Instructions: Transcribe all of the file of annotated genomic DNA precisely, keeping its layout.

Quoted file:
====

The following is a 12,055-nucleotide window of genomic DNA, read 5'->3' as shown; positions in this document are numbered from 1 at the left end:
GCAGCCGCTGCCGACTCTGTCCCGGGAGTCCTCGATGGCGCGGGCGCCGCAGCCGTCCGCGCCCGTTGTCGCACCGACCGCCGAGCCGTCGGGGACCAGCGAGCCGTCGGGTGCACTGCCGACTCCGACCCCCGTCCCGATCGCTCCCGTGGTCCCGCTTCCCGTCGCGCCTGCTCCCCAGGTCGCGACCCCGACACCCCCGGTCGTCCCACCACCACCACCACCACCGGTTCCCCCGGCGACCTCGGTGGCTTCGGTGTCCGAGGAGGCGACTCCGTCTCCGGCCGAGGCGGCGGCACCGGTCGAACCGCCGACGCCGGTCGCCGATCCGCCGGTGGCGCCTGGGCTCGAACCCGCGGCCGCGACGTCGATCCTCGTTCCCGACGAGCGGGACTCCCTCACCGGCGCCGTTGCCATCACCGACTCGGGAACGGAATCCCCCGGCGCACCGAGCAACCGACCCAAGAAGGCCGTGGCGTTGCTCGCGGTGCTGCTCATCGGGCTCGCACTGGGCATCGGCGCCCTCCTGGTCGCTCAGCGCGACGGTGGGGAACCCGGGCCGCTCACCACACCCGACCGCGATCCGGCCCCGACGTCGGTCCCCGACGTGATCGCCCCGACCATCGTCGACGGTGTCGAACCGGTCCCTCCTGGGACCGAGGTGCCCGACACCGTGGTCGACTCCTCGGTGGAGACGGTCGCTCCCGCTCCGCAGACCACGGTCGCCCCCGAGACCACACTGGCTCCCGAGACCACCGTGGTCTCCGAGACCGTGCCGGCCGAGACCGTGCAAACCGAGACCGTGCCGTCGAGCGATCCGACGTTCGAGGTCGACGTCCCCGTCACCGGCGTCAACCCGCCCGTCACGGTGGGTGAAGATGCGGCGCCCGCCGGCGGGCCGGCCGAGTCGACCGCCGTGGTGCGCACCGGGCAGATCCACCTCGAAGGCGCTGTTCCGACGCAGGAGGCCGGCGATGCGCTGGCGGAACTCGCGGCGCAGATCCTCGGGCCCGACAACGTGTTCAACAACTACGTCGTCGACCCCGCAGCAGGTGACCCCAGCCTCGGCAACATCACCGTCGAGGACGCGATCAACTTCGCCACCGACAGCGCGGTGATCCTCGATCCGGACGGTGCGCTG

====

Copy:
The following is a 12,055-nucleotide window of genomic DNA, read 5'->3' as shown; positions in this document are numbered from 1 at the left end:
GCAGCCGCTGCCGACTCTGTCCCGGGAGTCCTCGATGGCGCGGGCGCCGCAGCCGTCCGCGCCCGTTGTCGCACCGACCGCCGAGCCGTCGGGGACCAGCGAGCCGTCGGGTGCACTGCCGACTCCGACCCCCGTCCCGATCGCTCCCGTGGTCCCGCTTCCCGTCGCGCCTGCTCCCCAGGTCGCGACCCCGACACCCCCGGTCGTCCCACCACCACCACCACCACCGGTTCCCCCGGCGACCTCGGTGGCTTCGGTGTCCGAGGAGGCGACTCCGTCTCCGGCCGAGGCGGCGGCACCGGTCGAACCGCCGACGCCGGTCGCCGATCCGCCGGTGGCGCCTGGGCTCGAACCCGCGGCCGCGACGTCGATCCTCGTTCCCGACGAGCGGGACTCCCTCACCGGCGCCGTTGCCATCACCGACTCGGGAACGGAATCCCCCGGCGCACCGAGCAACCGACCCAAGAAGGCCGTGGCGTTGCTCGCGGTGCTGCTCATCGGGCTCGCACTGGGCATCGGCGCCCTCCTGGTCGCTCAGCGCGACGGTGGGGAACCCGGGCCGCTCACCACACCCGACCGCGATCCGGCCCCGACGTCGGTCCCCGACGTGATCGCCCCGACCATCGTCGACGGTGTCGAACCGGTCCCTCCTGGGACCGAGGTGCCCGACACCGTGGTCGACTCCTCGGTGGAGACGGTCGCTCCCGCTCCGCAGACCACGGTCGCCCCCGAGACCACACTGGCTCCCGAGACCACCGTGGTCTCCGAGACCGTGCCGGCCGAGACCGTGCAAACCGAGACCGTGCCGTCGAGCGATCCGACGTTCGAGGTCGACGTCCCCGTCACCGGCGTCAACCCGCCCGTCACGGTGGGTGAAGATGCGGCGCCCGCCGGCGGGCCGGCCGAGTCGACCGCCGTGGTGCGCACCGGGCAGATCCACCTCGAAGGCGCTGTTCCGACGCAGGAGGCCGGCGATGCGCTGGCGGAACTCGCGGCGCAGATCCTCGGGCCCGACAACGTGTTCAACAACTACGTCGTCGACCCCGCAGCAGGTGACCCCAGCCTCGGCAACATCACCGTCGAGGACGCGATCAACTTCGCCACCGACAGCGCGGTGATCCTCGATCCGGACGGTGCGCTG